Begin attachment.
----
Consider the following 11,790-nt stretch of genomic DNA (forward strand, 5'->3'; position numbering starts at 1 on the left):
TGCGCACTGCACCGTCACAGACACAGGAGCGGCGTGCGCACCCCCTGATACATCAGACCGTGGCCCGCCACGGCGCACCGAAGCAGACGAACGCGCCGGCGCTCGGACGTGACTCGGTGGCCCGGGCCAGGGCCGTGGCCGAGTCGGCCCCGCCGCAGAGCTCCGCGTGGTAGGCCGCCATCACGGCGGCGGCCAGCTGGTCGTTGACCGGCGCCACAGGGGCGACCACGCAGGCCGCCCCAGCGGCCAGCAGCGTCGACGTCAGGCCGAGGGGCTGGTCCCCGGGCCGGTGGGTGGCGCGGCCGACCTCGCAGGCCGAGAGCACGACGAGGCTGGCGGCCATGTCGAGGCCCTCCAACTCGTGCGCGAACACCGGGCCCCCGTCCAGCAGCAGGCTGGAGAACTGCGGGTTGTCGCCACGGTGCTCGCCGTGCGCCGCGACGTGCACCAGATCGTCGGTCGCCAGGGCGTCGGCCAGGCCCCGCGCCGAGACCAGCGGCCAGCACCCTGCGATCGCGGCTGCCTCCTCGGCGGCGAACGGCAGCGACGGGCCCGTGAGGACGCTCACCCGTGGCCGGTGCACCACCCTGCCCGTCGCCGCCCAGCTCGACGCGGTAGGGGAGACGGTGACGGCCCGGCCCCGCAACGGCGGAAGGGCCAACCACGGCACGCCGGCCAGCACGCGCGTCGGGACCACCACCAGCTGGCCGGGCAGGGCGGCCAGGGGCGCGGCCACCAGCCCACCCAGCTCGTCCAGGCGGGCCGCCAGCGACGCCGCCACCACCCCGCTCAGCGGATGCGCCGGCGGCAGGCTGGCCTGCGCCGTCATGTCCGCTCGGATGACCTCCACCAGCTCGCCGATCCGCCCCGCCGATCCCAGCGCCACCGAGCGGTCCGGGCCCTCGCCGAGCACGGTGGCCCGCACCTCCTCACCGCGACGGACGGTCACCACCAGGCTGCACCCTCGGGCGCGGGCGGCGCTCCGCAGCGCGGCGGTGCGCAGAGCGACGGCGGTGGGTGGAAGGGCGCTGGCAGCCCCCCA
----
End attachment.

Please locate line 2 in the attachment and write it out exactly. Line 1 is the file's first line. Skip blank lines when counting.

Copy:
TGCGCACTGCACCGTCACAGACACAGGAGCGGCGTGCGCACCCCCTGATACATCAGACCGTGGCCCGCCACGGCGCACCGAAGCAGACGAACGCGCCGGCGCTCGGACGTGACTCGGTGGCCCGGGCCAGGGCCGTGGCCGAGTCGGCCCCGCCGCAGAGCTCCGCGTGGTAGGCCGCCATCACGGCGGCGGCCAGCTGGTCGTTGACCGGCGCCACAGGGGCGACCACGCAGGCCGCCCCAGCGGCCAGCAGCGTCGACGTCAGGCCGAGGGGCTGGTCCCCGGGCCGGTGGGTGGCGCGGCCGACCTCGCAGGCCGAGAGCACGACGAGGCTGGCGGCCATGTCGAGGCCCTCCAACTCGTGCGCGAACACCGGGCCCCCGTCCAGCAGCAGGCTGGAGAACTGCGGGTTGTCGCCACGGTGCTCGCCGTGCGCCGCGACGTGCACCAGATCGTCGGTCGCCAGGGCGTCGGCCAGGCCCCGCGCCGAGACCAGCGGCCAGCACCCTGCGATCGCGGCTGCCTCCTCGGCGGCGAACGGCAGCGACGGGCCCGTGAGGACGCTCACCCGTGGCCGGTGCACCACCCTGCCCGTCGCCGCCCAGCTCGACGCGGTAGGGGAGACGGTGACGGCCCGGCCCCGCAACGGCGGAAGGGCCAACCACGGCACGCCGGCCAGCACGCGCGTCGGGACCACCACCAGCTGGCCGGGCAGGGCGGCCAGGGGCGCGGCCACCAGCCCACCCAGCTCGTCCAGGCGGGCCGCCAGCGACGCCGCCACCACCCCGCTCAGCGGATGCGCCGGCGGCAGGCTGGCCTGCGCCGTCATGTCCGCTCGGATGACCTCCACCAGCTCGCCGATCCGCCCCGCCGATCCCAGCGCCACCGAGCGGTCCGGGCCCTCGCCGAGCACGGTGGCCCGCACCTCCTCACCGCGACGGACGGTCACCACCAGGCTGCACCCTCGGGCGCGGGCGGCGCTCCGCAGCGCGGCGGTGCGCAGAGCGACGGCGGTGGGTGGAAGGGCGCTGGCAGCCCCCCA